For marketers who use social media to reach their customers, Facebook can be among one of the most important tools in their arsenal. The trouble is, it can be hard to gauge performance and ROI, and to know if they’re spending their time and money effectively.

That’s a problem Facebook is looking to tackle through a boost in its ability to measure conversions. On Tuesday, it announced it would be helping marketers figure out just how much extra business they’re getting by housing ads on its platform.

Essentially, Facebook will be measuring conversion lift, which works through a number of steps. When marketers set up a campaign, it will first create a random test group of people who see their ads, as well as a second group of people who don’t. Then, once marketers share their conversion data with Facebook through the Custom Audiences tool or their point-of-sales, the conversion lift tool will figure out how much lift came from the Facebook campaign through comparing results from the two test groups.

The results of this experiment will then be posted in Ad Manager, allowing marketers to compare their efforts with those who viewed their Facebook ads, versus those who didn’t.

Facebook’s new conversion lift features serve a few purposes. One of them is to help marketers map out which of their ads have contributed to sales, and to what degree. After all, it’s a common refrain in the marketing world that just counting the last click before a sale does not tell the whole story, as it does not show what steps a customer has taken on his or her journey before arriving at the final step – closing a sale and buying something.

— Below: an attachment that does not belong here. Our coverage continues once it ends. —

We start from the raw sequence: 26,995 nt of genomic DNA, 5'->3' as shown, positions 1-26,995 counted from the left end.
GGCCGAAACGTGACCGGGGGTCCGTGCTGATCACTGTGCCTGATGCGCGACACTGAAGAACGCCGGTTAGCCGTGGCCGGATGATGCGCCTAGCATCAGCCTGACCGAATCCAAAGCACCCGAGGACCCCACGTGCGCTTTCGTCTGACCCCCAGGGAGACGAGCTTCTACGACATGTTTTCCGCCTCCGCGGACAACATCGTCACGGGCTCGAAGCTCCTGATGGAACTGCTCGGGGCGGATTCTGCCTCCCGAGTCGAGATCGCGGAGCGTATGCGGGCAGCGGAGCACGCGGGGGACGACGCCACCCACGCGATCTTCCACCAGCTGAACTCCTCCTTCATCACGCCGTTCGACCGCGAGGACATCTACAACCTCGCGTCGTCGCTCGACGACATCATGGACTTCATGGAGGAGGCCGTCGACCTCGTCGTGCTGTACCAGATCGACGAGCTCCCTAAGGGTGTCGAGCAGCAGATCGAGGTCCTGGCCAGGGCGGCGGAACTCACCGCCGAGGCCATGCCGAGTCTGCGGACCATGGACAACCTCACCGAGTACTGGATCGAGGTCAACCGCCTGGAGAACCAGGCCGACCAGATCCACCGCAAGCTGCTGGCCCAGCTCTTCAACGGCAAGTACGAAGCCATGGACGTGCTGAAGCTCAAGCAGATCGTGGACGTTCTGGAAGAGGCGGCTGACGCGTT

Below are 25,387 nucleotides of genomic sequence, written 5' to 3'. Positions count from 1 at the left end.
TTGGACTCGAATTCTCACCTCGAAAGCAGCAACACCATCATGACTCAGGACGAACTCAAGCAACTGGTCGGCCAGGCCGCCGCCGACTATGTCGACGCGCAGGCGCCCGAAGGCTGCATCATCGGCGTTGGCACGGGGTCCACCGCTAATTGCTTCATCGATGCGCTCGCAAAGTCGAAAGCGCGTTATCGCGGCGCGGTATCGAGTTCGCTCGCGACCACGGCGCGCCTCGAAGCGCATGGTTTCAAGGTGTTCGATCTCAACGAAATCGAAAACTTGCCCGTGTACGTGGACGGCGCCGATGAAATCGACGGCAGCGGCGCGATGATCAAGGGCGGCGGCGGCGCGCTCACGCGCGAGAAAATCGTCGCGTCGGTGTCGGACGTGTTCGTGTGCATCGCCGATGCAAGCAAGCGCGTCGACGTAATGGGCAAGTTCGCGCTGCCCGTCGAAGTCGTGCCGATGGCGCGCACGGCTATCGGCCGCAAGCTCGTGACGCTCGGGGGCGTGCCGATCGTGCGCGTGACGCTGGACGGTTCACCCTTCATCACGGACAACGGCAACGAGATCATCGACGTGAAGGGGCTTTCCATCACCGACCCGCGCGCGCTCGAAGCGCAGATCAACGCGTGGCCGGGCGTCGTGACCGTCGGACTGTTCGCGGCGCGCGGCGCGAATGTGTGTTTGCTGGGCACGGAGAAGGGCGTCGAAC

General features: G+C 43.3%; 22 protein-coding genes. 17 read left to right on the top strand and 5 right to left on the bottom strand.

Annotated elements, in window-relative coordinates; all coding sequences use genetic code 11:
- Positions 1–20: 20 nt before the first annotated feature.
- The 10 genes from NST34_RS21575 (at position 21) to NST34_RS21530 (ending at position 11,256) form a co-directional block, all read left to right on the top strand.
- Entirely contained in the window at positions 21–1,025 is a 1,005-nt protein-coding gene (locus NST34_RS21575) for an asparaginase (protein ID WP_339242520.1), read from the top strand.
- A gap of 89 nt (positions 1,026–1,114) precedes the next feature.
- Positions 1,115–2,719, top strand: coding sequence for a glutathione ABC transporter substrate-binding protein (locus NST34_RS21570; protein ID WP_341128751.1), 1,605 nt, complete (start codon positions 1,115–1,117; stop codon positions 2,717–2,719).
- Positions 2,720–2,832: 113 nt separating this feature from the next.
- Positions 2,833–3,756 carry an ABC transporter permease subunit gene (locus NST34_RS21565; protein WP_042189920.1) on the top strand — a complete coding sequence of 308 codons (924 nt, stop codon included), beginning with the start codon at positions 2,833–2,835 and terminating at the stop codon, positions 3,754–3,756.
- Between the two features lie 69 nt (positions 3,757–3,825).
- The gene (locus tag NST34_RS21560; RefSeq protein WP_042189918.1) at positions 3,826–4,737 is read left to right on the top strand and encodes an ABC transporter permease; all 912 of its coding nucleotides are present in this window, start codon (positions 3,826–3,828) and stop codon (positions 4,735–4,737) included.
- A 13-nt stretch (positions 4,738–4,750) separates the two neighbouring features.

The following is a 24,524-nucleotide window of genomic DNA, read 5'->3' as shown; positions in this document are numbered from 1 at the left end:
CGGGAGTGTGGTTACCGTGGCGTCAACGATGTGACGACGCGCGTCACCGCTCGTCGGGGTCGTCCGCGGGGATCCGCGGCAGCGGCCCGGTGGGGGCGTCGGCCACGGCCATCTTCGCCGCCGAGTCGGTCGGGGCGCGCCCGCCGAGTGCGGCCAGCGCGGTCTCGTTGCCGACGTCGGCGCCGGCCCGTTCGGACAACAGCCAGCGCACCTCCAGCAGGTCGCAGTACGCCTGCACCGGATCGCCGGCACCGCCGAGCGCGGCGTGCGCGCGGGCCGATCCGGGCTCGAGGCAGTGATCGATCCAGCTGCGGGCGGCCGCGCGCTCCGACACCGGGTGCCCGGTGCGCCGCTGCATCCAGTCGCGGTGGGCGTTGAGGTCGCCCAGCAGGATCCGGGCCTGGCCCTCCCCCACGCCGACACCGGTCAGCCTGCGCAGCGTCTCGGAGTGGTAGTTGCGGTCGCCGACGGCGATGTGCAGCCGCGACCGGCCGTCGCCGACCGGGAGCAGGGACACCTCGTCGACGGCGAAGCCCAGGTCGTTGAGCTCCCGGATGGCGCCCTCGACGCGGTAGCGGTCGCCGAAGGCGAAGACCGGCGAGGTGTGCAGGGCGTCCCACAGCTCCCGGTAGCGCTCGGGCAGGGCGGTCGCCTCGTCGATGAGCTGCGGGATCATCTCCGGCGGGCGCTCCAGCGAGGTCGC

The expanded features also help marketers keep track of where customers are coming from. For example, are they viewing an ad from a desktop, and then switching to a mobile device on their commute home? The idea here is that even if people are more prone to buying things from a physical, brick-and-mortar store, marketers will be able to keep track of how mobile’s role in getting them to make purchases.

Finally, in a blog post, Facebook says testing methods have been largely ineffective up until now. However, by measuring conversion lift, marketers will be using a “scientific approach … to determine causation,” a method that’s already been popularized in direct mail marketing.

Of course, the part that’s not being noted here is that Facebook is eager to prove its worth to marketers. Analysts have argued before now that social media marketing is not as effective as some social networks would have us believe, and Facebook is keen on proving that marketers only stand to benefit by staying on its platform and spending money with its services.

To set up conversion lift, marketers using Facebook can work with their Facebook account representatives. The social network says it’ll be opening up more ways to use conversion lift in the future, aiming to a reach a “wider portion of [their] clients around the world.”

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